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The Casual Games Manifesto
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The Casual Games Manifesto

April 8, 2008 Article Start Previous Page 6 of 6


A definition of disintermediation:

Appendix A: Specific recommendations for medium to large casual game developers

It makes good strategic sense to make a major investment in services offerings that go beyond dabbling with user accounts and simple achievement systems.

  • Purchase or hire a small MMO team as the core of a cross functional team of web, game devs and MMO experts. A partnership is possible; though the greatest benefits will come from bring the knowledge in-house.
  • Build an online game molded after titles like Puzzle Pirates. Use existing flagship games as the core mechanics. Be sure to include persistent material goods, persistent player identities, robust communication systems, and game supported social structures.
  • Start transitioning the web team over to a team capable of supporting a live game. This means hiring more community support personnel and game masters.
  • Create portal versions of popular games that lead players back to your online game. Turn portals into a marketing channel for your community.
  • Start tracking customer lifetime value and building game systems to increase this metric, either by increasing retention or creating offerings that let passionate players spend more.

Appendix B: Why lifetime customer value matters

I've briefly mentioned above that lifetime customer value is a useful metric for a business. Here's a little exercise. Note that the numbers are hideously simplified for the sake of illustration.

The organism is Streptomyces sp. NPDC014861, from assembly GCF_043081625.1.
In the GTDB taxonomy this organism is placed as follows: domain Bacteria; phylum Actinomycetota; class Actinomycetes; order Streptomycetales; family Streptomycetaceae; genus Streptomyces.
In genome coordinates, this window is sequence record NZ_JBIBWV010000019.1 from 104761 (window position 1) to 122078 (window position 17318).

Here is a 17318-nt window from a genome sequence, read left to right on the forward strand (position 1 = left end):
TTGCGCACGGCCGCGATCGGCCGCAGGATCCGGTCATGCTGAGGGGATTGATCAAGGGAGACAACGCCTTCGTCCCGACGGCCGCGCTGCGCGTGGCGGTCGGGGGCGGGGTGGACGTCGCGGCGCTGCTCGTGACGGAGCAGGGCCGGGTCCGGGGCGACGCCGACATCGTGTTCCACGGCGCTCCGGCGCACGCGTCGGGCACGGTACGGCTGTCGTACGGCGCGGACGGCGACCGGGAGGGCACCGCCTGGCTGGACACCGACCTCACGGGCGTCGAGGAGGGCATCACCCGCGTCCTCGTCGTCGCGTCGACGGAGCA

Strategy A: Cash now, please

You release one game. You give up 50% of its sales to the portal and sell 1000 copies at $20 a pop. You make $10,000. You pay $10,000 to the portal. You get no customer information.

10 games, each selling 1000 copies, will net you $100,000 in revenue.

Strategy B: Customer information, please

You release one game. You give up 70% of its sales to the portal and sell 1000 copies at $20 a pop. You make $6,000 and the portal gets $14,000. However, now you also direct the customers back to your online service. You know their names, their email addresses, how long they've played your game and which activities in the games they seem to have enjoyed.

The next time you release a game, you contact the customer directly through your service. Of those, 10% purchase directly, giving you 100 sales and making you $2000 up front. That 10% might seem high, but you aren't selling to strangers. These are people that know and like your products. You've made them happy before; they play your games every day. It is the difference between asking for money from a random stranger on the street and asking for money from your good friend.

You also use the portal again, and gain another 1000 customers and another $6000. Now you've made a total of $8000 on your second game where you only made $6000 on your first title.

Following this logic, by the 10th game, you'll have revenues of $150,000, with $60,000 coming from the portal sales and $90,000 coming from direct sales. By focusing on a close relationship with your customers instead of the easy money, you've made 50% more.

Lifetime customer value

Early on, you paid the portal $14,000 to acquire 1000 customers. However, for each subsequent game that you released, those customers paid you $2000. Over the course of 10 games, they paid you $20,000. That's a profit of $6000 over your initial acquisition costs. Focusing on lifetime customer value helps you make difficult decisions early on in order to reap superior profitability later.

Article Start Previous Page 6 of 6

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